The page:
Health spending accounts point to fundamental flaw in traditional benefits

Why aren't employees using HSAs as intended?

Health spending accounts point to fundamental flaw in traditional benefits

Jan 13, 2002

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Throughout the pandemic, organizations have worked to expand the toolbox of health and wellness solutions available to their staff. Personal Health Spending Accounts (HSAs) aren’t a new solution, but over the past two years, many organizations have expanded the coverage provided by these wellness allowances, and most employees have come to expect them when considering taking a new position.

For employers, HSAs may seem like the silver bullet to support the health and wellness needs of current and new employees; however, new research suggests this may not be the case.

A survey conducted by the Conference Board of Canada and TELUS Health found many employees across Canada aren’t using their HSAs to complement traditional health benefits, but rather to make up for insufficient basic medical and dental coverage.

These findings suggest traditional benefits packages may have significant shortcomings, which, if not addressed by organizations, could affect the attraction and retention of top talent, and the broader support of a healthy and productive workforce.

To put it bluntly, employers are missing the mark when it comes to ensuring that their employees are being provided with sufficient benefits that are aligned with their evolving wellness needs.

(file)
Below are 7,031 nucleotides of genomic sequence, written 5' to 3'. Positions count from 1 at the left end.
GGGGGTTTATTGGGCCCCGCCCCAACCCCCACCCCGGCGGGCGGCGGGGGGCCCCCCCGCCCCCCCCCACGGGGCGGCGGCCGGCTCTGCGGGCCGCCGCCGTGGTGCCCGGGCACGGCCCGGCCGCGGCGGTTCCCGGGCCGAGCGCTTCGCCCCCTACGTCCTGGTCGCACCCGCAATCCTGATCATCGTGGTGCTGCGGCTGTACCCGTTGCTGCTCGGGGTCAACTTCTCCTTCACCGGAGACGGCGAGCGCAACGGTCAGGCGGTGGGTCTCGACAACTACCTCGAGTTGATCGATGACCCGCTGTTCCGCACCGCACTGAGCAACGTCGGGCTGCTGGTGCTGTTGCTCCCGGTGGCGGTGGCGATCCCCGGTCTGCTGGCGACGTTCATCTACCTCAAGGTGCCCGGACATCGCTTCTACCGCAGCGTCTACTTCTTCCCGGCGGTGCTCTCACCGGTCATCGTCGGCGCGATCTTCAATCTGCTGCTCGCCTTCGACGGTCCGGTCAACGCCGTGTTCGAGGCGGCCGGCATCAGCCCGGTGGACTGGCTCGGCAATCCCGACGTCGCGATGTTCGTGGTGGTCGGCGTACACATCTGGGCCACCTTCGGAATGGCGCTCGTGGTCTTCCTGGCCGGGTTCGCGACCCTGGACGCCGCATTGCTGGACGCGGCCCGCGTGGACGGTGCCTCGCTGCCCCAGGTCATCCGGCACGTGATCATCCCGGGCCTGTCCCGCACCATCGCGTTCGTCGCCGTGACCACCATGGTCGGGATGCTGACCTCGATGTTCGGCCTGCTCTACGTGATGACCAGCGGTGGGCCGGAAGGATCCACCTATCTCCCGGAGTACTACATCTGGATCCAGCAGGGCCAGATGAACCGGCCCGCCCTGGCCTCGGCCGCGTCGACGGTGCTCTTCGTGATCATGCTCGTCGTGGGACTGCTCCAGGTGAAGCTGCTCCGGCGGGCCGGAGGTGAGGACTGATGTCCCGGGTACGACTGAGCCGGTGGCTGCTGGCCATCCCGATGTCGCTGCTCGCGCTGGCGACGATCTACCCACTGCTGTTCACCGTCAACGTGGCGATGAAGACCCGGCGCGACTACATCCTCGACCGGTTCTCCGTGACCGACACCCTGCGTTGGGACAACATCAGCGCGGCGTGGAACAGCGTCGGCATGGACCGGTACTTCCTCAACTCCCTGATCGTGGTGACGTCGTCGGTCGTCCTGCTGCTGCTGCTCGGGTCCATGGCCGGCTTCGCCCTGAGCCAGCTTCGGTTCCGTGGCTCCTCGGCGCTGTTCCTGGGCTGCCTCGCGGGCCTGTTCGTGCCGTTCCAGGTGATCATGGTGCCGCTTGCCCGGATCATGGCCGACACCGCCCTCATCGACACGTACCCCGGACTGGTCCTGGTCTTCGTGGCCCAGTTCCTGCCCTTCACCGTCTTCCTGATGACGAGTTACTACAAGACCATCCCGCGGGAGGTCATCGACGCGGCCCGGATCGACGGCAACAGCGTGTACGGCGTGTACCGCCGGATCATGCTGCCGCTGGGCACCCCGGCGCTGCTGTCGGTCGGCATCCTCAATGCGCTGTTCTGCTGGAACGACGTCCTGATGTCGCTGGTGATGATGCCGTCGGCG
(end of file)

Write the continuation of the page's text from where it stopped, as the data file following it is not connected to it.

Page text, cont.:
“The survey was designed to gain a deeper understanding of the current and evolving needs of Canada’s workforce amidst a global pandemic when it comes to their health needs and we found that between 33 and 59 per cent of respondents said that health and wellness support offered by their employers does not reflect their current needs,” explains Lauren Florko, Senior Research Associate, The Conference Board of Canada.

Previous research, confirmed by the Conference Board of Canada and TELUS Health’s survey, indicates employees rank health and wellness benefits among their top considerations for accepting a job. In fact, between 60 and 79 per cent of people in Canada say they would prefer more or better benefits over a pay raise, and may consider changing jobs if offered a more attractive benefits package but a lower salary.

Better access needed

Traditionally, personal health spending accounts and wellness spending accounts contain credits or a fixed dollar amount employees can use to reimburse a number of different wellness-related expenses that exceed the coverage of their benefits plan. Employees can use these accounts to reimburse medical, dental, or vision care, as well as paramedical services such as physiotherapy, speech therapy, and mental health services.

The current reality of the use of HSAs is not so rosy; only 42 per cent of employees surveyed by the Conference Board of Canada and TELUS Health reported having a personal HSA.

Furthermore, the availability of flexible benefits like HSAs varies significantly according to employee demographic. For instance, those who belong to a union are far less likely to have a wellness account than non-unionized professionals. Seniority also matters: Of any group surveyed, managers had the highest chance of having an HSA. On the other hand, only 24 per cent of trades, service, and production workers surveyed reported having a wellness account.

Given the steady increase in both mental and physical fatigue throughout the pandemic, it is clear that better access to wellness-oriented services is absolutely critical for all employees.